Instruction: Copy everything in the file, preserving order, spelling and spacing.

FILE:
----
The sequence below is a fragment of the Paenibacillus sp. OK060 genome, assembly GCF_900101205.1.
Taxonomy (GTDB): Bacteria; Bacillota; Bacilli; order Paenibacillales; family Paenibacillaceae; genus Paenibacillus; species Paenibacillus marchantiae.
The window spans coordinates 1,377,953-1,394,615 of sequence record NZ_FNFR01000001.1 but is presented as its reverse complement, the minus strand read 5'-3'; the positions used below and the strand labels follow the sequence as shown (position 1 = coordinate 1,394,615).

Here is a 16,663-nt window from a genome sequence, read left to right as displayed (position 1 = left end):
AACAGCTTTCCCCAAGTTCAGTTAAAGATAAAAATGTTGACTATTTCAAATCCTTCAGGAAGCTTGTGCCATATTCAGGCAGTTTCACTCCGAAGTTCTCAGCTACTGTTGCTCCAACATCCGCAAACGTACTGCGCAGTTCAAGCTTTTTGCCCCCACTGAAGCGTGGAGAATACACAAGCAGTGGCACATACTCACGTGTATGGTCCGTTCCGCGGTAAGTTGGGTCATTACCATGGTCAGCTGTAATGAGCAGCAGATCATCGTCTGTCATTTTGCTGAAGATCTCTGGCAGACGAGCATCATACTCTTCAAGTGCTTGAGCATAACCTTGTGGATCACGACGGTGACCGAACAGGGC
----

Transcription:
The sequence below is a fragment of the Paenibacillus sp. OK060 genome, assembly GCF_900101205.1.
Taxonomy (GTDB): Bacteria; Bacillota; Bacilli; order Paenibacillales; family Paenibacillaceae; genus Paenibacillus; species Paenibacillus marchantiae.
The window spans coordinates 1,377,953-1,394,615 of sequence record NZ_FNFR01000001.1 but is presented as its reverse complement, the minus strand read 5'-3'; the positions used below and the strand labels follow the sequence as shown (position 1 = coordinate 1,394,615).

Here is a 16,663-nt window from a genome sequence, read left to right as displayed (position 1 = left end):
AACAGCTTTCCCCAAGTTCAGTTAAAGATAAAAATGTTGACTATTTCAAATCCTTCAGGAAGCTTGTGCCATATTCAGGCAGTTTCACTCCGAAGTTCTCAGCTACTGTTGCTCCAACATCCGCAAACGTACTGCGCAGTTCAAGCTTTTTGCCCCCACTGAAGCGTGGAGAATACACAAGCAGTGGCACATACTCACGTGTATGGTCCGTTCCGCGGTAAGTTGGGTCATTACCATGGTCAGCTGTAATGAGCAGCAGATCATCGTCTGTCATTTTGCTGAAGATCTCTGGCAGACGAGCATCATACTCTTCAAGTGCTTGAGCATAACCTTGTGGATCACGACGGTGACCGAACAGGGC